That being said, it bothers me a lot when people post fanatical views on anything. FB is like your blog. I don't have you as a friend to hear about your political views, I'm there to learn more about your writing and your writing journey. I can overlook it on occassion, but persistent posting of uncomfortable material will cause me to drop you. And any disparaging comments of the opposite side, even in joking format, will result in the same. I have a pet peeve about putting other people down and resent people who, for example, dump on republicans just because they are republicans. Or diss on pro-Obama people without understanding why they actually support him. If you have to talk politics on a professional site, do it in a professional manner, without mudslinging.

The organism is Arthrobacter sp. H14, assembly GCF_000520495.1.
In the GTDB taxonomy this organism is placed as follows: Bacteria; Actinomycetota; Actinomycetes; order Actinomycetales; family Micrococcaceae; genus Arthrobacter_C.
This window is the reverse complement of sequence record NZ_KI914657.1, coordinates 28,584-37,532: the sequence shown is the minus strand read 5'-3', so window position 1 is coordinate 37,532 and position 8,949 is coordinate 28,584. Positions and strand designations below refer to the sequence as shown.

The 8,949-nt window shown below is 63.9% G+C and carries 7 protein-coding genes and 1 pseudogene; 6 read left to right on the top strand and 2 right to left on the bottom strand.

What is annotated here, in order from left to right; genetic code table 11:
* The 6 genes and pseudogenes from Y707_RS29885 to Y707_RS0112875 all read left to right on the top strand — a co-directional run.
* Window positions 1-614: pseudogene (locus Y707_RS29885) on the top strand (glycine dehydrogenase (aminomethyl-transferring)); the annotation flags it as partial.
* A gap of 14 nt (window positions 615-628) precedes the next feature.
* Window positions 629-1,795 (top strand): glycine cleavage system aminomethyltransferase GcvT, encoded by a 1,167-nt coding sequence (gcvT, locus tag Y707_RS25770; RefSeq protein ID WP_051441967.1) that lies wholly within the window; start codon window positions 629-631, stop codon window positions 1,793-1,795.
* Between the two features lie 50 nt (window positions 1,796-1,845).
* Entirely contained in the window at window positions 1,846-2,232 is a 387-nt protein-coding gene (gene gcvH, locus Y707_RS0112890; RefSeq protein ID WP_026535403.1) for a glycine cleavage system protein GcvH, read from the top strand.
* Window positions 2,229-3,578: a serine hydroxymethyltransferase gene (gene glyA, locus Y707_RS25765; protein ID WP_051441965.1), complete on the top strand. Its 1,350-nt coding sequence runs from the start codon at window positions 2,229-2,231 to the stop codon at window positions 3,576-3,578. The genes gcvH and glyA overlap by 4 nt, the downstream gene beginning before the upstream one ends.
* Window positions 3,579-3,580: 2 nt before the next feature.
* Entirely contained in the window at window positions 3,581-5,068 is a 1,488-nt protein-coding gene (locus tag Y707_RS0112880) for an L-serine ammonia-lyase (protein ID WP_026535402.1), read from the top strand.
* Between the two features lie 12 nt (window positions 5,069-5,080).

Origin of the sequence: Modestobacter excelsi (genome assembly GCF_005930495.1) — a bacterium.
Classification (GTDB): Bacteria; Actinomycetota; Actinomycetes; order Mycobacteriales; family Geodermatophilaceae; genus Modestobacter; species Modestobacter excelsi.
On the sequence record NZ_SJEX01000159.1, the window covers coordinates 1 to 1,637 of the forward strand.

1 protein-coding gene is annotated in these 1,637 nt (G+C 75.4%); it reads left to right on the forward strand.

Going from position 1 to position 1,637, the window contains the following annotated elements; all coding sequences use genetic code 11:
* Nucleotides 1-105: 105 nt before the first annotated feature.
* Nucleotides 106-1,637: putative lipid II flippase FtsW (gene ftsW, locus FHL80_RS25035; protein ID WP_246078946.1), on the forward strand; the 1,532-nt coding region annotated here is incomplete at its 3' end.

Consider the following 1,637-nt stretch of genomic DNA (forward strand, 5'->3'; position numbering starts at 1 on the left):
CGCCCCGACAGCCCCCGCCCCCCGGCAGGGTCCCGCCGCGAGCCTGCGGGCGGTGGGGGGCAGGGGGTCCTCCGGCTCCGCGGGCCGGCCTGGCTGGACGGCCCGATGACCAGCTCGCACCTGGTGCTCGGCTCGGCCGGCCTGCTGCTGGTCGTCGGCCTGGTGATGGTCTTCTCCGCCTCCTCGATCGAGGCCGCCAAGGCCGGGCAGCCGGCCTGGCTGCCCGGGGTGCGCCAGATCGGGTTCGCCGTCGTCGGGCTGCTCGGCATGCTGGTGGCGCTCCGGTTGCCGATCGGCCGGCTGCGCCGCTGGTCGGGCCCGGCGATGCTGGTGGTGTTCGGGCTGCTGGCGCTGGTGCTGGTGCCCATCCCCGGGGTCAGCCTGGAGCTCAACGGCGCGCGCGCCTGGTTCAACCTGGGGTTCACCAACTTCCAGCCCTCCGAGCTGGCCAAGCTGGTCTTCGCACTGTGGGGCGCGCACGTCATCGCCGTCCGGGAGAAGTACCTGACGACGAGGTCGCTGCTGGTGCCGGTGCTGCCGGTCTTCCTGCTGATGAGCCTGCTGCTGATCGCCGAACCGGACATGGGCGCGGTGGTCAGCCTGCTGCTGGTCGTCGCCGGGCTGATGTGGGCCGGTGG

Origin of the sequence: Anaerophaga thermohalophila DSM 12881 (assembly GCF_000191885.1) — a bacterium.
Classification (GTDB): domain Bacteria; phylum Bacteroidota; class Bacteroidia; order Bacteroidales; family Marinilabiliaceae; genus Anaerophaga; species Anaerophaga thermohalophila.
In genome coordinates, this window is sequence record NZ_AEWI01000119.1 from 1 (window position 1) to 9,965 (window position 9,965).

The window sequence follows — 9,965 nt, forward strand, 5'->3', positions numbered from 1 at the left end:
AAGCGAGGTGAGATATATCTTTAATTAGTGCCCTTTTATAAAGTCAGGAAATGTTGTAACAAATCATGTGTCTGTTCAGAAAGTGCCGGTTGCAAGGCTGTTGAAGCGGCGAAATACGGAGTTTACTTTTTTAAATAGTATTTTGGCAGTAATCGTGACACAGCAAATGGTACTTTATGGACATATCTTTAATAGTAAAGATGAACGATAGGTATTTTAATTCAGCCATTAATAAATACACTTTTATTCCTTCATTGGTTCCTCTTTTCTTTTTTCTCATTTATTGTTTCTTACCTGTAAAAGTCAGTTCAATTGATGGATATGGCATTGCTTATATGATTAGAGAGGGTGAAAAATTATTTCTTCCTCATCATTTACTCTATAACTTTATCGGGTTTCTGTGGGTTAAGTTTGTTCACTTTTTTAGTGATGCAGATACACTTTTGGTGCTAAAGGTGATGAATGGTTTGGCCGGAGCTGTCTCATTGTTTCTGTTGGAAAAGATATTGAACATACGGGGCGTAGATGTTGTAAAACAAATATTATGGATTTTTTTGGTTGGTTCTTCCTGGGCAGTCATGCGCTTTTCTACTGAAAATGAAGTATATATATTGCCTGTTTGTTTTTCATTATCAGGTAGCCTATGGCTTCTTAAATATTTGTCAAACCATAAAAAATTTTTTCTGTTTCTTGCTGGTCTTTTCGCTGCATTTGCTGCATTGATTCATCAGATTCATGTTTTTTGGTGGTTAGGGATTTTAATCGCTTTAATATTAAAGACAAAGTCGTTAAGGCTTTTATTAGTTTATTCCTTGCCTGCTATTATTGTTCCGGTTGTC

Liza said...

I'd like to say it doesn't matter to me, but I no longer watch movies from an actor because I think he lost his mind. So far I haven't been so offended by any author to stop reading their books, but I'm not saying it won't happen at some point in the future.

I personally support everyone's right to their own opinion. I'm not always going to agree with them, but as long as there is no mudslinging going on, I'm fine with a healthy debate.

Go Vols! (I had to do it)

Christine said...

FB is mainly for my friends. But there are privacy settings. I actually block some people from seeing my status reports (my BIL for one), but it's my blog that I guard more righteously. I try to keep it about the process of writing and the writing world--no politics or religion (other than the OMG I accomplished something monumental squeals) and no negative waves.

I did try to do a separate, Professional FB, but I never kept up with it. And I think having a webpage with a blog will suffice should I have need of internet PR.